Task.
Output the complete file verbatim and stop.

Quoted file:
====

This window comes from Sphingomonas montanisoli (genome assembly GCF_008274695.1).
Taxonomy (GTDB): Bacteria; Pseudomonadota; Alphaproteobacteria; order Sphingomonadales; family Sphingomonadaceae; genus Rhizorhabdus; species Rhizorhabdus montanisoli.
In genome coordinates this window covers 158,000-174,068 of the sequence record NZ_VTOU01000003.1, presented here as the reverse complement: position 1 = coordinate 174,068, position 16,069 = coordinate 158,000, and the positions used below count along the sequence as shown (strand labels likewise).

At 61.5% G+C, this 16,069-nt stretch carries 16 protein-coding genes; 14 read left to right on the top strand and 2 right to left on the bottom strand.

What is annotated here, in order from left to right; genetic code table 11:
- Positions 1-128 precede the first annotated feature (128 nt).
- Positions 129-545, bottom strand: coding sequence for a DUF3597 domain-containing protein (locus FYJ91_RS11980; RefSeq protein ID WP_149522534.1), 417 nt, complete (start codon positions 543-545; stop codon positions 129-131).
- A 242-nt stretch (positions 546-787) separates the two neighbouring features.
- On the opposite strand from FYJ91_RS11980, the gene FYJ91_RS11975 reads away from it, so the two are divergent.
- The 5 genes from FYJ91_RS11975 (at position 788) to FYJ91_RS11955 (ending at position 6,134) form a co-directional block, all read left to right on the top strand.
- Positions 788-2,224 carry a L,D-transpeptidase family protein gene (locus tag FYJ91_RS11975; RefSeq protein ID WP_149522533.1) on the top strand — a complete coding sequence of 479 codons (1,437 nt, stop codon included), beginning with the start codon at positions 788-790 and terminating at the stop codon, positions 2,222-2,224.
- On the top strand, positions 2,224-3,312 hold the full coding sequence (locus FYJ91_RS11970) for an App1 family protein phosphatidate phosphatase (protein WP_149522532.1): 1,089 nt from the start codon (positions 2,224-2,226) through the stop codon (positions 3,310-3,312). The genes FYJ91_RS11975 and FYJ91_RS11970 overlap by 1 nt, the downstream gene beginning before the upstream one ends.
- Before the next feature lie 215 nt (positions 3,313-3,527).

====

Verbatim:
This window comes from Sphingomonas montanisoli (genome assembly GCF_008274695.1).
Taxonomy (GTDB): Bacteria; Pseudomonadota; Alphaproteobacteria; order Sphingomonadales; family Sphingomonadaceae; genus Rhizorhabdus; species Rhizorhabdus montanisoli.
In genome coordinates this window covers 158,000-174,068 of the sequence record NZ_VTOU01000003.1, presented here as the reverse complement: position 1 = coordinate 174,068, position 16,069 = coordinate 158,000, and the positions used below count along the sequence as shown (strand labels likewise).

At 61.5% G+C, this 16,069-nt stretch carries 16 protein-coding genes; 14 read left to right on the top strand and 2 right to left on the bottom strand.

What is annotated here, in order from left to right; genetic code table 11:
- Positions 1-128 precede the first annotated feature (128 nt).
- Positions 129-545, bottom strand: coding sequence for a DUF3597 domain-containing protein (locus FYJ91_RS11980; RefSeq protein ID WP_149522534.1), 417 nt, complete (start codon positions 543-545; stop codon positions 129-131).
- A 242-nt stretch (positions 546-787) separates the two neighbouring features.
- On the opposite strand from FYJ91_RS11980, the gene FYJ91_RS11975 reads away from it, so the two are divergent.
- The 5 genes from FYJ91_RS11975 (at position 788) to FYJ91_RS11955 (ending at position 6,134) form a co-directional block, all read left to right on the top strand.
- Positions 788-2,224 carry a L,D-transpeptidase family protein gene (locus tag FYJ91_RS11975; RefSeq protein ID WP_149522533.1) on the top strand — a complete coding sequence of 479 codons (1,437 nt, stop codon included), beginning with the start codon at positions 788-790 and terminating at the stop codon, positions 2,222-2,224.
- On the top strand, positions 2,224-3,312 hold the full coding sequence (locus FYJ91_RS11970) for an App1 family protein phosphatidate phosphatase (protein WP_149522532.1): 1,089 nt from the start codon (positions 2,224-2,226) through the stop codon (positions 3,310-3,312). The genes FYJ91_RS11975 and FYJ91_RS11970 overlap by 1 nt, the downstream gene beginning before the upstream one ends.
- Before the next feature lie 215 nt (positions 3,313-3,527).